25. Tropical Storm TALAS (Zosimo/31w)     Print this Article
>> December 10-21, 2004

Talas: contributed by the Philippines, means 'acuteness' or 'sharpness.'

Storm Origins

At 0130 UTC 9 December a new area of convection developed and persisted approximately 630 nm east-southeast of Kwajalein, a position located deep within the Western North Pacific close to the border with the Central North Pacific. At this time, multi-spectral satellite imagery showed organized deep convection beginning to consolidate over a possible LLCC. An upper-level analysis revealed that the suspect area was within a moderate wind shear environment coupled with some diffluence. Based on this, the development potential for the formation of a significant tropical cyclone was assessed as 'poor'. This was soon raised to 'fair' at 09/0600 UTC, and as the overall organization of the system continued to improve, was followed by a TCFA at 09/2200 UTC. The first warning was issued at 10/0000 UTC, the west-northwest to northwest heading bringing the newly-formed Tropical Depression 31W to within 220 nm east-southeast of Kwajalein.

Synoptic History

Tropical Depression 31W was an immediate threat to Kwajalein, Ailinglaplap and Ujae, and a tropical storm warning was issued for those islands as soon as the first warning was issued by JTWC. Despite exhibiting a partially-exposed LLCC, TD-31W was upgraded to a 35-kt tropical storm at 1200 UTC 10 December while it was passing Kwajalein Atoll with sustained winds reaching tropical storm force. Moving west- ward Tropical Storm 31W's intensity strengthened to 45 kts at 11/0000 UTC and this strength was to be maintained for the next couple of days. In fact, this was to be the peak MSW estimated for this system. The storm was named Talas at 11/0600 UTC when JMA upgraded it to a 35-kt tropical storm. Tracking westward, Talas passed well to the north of Kosrae at 11/0300 UTC, its forward speed increasing to around 23 kts. Although the LLCC was located beneath an almost symmetrical CDO, it became fully-exposed at 12/0000 UTC with a marked decrease in deep convection, which was confined mainly to the western periphery.

At 0000 UTC 12 December Tropical Storm Talas was far to the east- southeast of Guam, being located approximately 665 nm from the island. Its westerly heading, governed by the subtropical ridge to the north, took it a little over 200 nm north of Chuuk at 12/0900 UTC. After what seemed to be a reorganizing phase, the system's centre became partially- exposed again. However, the warning at 13/0000 UTC indicated that the deep convection was becoming better-organized. Nonetheless, Talas lacked a significant outflow pattern. In any case, weakening began at 13/1200 UTC, shortly after Talas had tracked nearly 200 nm to the south of Guam and also well south of Saipan, Tinian, and Rota. The MSW dropped to 35 kts at 13/1800 UTC but picked up a little to 40 kts six hours later. This intensity was maintained through the 14th, a day of little to write about. Talas passed safely north of Yap between 14/1200 UTC and 14/1800 UTC.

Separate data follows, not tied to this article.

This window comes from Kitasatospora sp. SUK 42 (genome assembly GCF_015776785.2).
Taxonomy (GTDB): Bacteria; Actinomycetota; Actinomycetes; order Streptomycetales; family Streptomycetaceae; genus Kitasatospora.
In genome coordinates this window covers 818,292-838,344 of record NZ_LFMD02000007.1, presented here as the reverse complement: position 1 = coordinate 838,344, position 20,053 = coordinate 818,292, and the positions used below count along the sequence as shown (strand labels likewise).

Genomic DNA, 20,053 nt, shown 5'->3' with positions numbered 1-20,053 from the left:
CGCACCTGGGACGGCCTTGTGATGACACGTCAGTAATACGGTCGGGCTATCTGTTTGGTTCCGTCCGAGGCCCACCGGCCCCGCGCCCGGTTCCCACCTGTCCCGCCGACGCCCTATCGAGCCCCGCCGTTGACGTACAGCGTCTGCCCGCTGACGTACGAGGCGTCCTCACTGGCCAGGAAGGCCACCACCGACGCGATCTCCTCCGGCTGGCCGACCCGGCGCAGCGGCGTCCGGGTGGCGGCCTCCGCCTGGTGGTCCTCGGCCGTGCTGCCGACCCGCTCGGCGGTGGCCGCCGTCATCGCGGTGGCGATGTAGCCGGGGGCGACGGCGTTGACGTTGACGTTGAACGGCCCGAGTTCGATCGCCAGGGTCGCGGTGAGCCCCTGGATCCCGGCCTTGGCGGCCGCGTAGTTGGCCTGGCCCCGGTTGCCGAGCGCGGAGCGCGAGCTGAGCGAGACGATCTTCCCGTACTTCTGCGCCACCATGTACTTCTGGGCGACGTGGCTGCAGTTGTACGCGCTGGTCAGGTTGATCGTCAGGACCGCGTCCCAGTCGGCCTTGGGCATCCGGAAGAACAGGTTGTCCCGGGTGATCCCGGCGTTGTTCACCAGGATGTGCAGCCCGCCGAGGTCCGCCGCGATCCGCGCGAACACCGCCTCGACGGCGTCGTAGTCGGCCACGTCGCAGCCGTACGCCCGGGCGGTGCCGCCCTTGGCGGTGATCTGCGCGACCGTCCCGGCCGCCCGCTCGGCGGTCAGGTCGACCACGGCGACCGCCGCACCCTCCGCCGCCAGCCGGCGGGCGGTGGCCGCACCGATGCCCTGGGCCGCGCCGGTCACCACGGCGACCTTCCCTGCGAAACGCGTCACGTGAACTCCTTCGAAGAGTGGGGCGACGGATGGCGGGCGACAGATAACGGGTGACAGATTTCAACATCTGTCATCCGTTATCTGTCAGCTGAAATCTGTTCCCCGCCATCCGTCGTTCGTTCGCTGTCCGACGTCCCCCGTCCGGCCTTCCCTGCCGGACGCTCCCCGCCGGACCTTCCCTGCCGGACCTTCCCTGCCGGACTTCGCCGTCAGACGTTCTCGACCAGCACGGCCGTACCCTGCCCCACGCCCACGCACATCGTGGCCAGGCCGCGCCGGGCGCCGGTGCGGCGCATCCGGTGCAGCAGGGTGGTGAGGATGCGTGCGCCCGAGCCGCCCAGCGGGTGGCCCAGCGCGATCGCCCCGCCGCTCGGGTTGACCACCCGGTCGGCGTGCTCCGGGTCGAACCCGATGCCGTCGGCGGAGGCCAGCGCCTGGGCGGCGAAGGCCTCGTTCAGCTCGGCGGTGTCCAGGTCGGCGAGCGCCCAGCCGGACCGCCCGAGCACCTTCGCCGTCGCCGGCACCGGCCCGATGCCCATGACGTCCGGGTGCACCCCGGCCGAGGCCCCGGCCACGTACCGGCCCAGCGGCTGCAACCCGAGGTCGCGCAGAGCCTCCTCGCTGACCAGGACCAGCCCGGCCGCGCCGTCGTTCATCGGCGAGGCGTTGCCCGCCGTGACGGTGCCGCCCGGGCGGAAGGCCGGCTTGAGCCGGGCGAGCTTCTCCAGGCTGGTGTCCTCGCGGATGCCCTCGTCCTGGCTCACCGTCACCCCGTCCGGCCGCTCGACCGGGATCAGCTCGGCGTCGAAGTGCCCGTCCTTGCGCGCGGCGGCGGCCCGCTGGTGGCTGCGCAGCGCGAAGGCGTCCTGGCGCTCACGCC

At 0000 UTC 15 December Talas slowed somewhat as it continued westward along the southwestern portion of the steering ridge--the storm was located approximately 190 nm northwest of Yap at this time. The intensity had fallen to 35 kts and this was maintained for another six hours before Talas was downgraded to a 30-kt tropical depression at 15/1200 UTC. At this time, the weak tropical system had drifted into PAGASA's AOR and was named Zosimo by that agency. The MSW remained at 30 kts through the 16th as the rather disorganized storm's westward motion persisted, but this changed at 16/1200 UTC as a northwesterly motion commenced. The forward speed slowed further as the steering currents slackened and by 17/0000 UTC Talas was crawling along at 3 kts.

At 0000 UTC 17 December Tropical Depression Talas was located approximately 615 nm east of Manila, Philippines. Initially moving slowly northwestward, the system turned north as it began to nudge into a weakness in the subtropical ridge. At this time, deep convection began to rapidly flare up, resulting in an expanding CDO. The MSW rose to 35 kts at this time and Talas was reinstated as a tropical storm. It soon re-intensified back to its earlier peak intensity of 45 kts at 17/0600 UTC. Continuing slowly northward, Talas' strength started to wane again and fell to 40 kts at 17/1800 UTC. At 18/0000 UTC Tropical Storm Talas was nearly stationary 820 nm southwest of Iwo Jima and weakened a little more to 35 kts at 18/0600 UTC, but held on to minimal tropical storm strength for the rest of the 18th as it began to speed up a little towards the north. The cyclone began to fall apart early on the 19th as the LLCC split from the deep convection. Talas was down- graded to a tropical depression at 19/0600 UTC, and JTWC logged the system for the final time at 19/1200 UTC after 39 warnings--the final position 700 nm west-southwest of Iwo Jima. JMA continued to follow the remnant weak depression eastward along the 20th parallel for a couple more days.

Tropical Storm Talas was an average-sized system with gales extending no further than 110 nm from the centre in any one quadrant.

The peak MSW estimated by JMA, NMCC and CWB was 40-kts (10-min avg) with the lowest estimated CP per JMA warning being 992 mb. During the period that Talas/Zosimo was within PAGASA's AOR the maximum intensity reckoned by that agency was 35 kts. HKO issued no warnings on this system.

A graphic displaying the track of Tropical Storm Talas/Zosimo may be found at the following link:

http://www.tropicalcyclone2005.com/database/tc_besttracks_graphics/PACIFIC_ WEST/2004_31W_BT.gif

Damage and Casualties

There were no damages or casualties reported in association with Tropical Storm Talas.

(Report written by Kevin Boyle)

Source: Gary Padgett's Monthly Tropical Cyclone Summary - December 2004

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